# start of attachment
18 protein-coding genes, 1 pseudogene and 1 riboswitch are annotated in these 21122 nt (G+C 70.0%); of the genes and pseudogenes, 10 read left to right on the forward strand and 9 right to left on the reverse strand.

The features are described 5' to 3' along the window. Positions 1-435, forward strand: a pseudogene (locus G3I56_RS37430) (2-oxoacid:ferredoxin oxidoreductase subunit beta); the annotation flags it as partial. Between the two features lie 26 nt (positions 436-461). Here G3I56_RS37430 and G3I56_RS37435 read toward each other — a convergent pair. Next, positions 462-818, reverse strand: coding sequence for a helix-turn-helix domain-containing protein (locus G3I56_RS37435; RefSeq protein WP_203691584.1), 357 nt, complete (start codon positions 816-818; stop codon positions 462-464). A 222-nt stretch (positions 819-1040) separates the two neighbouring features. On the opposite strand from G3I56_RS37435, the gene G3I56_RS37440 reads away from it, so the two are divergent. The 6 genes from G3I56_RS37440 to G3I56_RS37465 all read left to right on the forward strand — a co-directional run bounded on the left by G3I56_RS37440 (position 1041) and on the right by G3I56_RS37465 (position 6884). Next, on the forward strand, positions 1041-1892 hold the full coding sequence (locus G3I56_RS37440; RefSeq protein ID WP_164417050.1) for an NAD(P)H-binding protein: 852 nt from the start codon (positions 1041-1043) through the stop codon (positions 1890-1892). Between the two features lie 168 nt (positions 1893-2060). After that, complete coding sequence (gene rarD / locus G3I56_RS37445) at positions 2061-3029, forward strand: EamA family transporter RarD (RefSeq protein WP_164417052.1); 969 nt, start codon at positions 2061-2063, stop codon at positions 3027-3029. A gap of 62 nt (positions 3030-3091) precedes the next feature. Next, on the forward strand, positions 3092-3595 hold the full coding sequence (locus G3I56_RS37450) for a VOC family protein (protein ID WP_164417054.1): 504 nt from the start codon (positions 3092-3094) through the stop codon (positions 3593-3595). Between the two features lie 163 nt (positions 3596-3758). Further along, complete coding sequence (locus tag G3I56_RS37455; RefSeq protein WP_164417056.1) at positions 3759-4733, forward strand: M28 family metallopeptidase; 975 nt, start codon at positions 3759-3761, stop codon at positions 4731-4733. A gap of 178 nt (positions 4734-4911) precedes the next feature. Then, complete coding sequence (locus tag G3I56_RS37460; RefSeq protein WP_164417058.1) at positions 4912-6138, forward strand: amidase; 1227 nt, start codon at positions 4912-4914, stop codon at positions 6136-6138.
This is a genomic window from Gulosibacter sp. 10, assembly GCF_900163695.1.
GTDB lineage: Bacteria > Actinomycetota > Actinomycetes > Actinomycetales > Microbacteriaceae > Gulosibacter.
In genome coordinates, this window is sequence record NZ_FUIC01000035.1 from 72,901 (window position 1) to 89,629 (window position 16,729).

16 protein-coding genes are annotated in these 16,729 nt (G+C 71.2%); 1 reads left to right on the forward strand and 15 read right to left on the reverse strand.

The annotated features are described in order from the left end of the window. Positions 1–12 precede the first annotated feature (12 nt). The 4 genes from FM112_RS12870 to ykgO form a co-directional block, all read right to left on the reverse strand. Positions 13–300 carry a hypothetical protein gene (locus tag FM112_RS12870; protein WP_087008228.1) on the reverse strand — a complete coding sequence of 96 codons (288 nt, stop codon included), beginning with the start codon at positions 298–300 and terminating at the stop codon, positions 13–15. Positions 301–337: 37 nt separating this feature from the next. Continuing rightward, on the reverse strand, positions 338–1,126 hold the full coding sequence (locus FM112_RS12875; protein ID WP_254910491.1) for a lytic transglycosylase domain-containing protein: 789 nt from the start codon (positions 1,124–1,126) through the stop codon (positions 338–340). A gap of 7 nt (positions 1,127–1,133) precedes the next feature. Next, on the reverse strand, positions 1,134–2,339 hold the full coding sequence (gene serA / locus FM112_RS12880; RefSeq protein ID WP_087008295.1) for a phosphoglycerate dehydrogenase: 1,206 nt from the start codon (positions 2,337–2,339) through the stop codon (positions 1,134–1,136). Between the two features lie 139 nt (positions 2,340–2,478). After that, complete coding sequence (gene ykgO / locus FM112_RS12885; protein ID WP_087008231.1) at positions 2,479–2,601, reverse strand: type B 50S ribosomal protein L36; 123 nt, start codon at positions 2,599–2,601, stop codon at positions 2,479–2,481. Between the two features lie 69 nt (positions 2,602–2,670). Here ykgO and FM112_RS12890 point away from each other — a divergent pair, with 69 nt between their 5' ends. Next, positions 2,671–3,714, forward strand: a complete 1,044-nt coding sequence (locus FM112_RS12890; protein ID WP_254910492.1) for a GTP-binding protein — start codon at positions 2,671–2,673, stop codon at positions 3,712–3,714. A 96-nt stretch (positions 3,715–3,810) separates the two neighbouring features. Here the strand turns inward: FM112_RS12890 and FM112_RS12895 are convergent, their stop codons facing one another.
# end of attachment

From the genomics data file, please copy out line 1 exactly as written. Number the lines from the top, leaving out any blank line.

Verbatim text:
18 protein-coding genes, 1 pseudogene and 1 riboswitch are annotated in these 21122 nt (G+C 70.0%); of the genes and pseudogenes, 10 read left to right on the forward strand and 9 right to left on the reverse strand.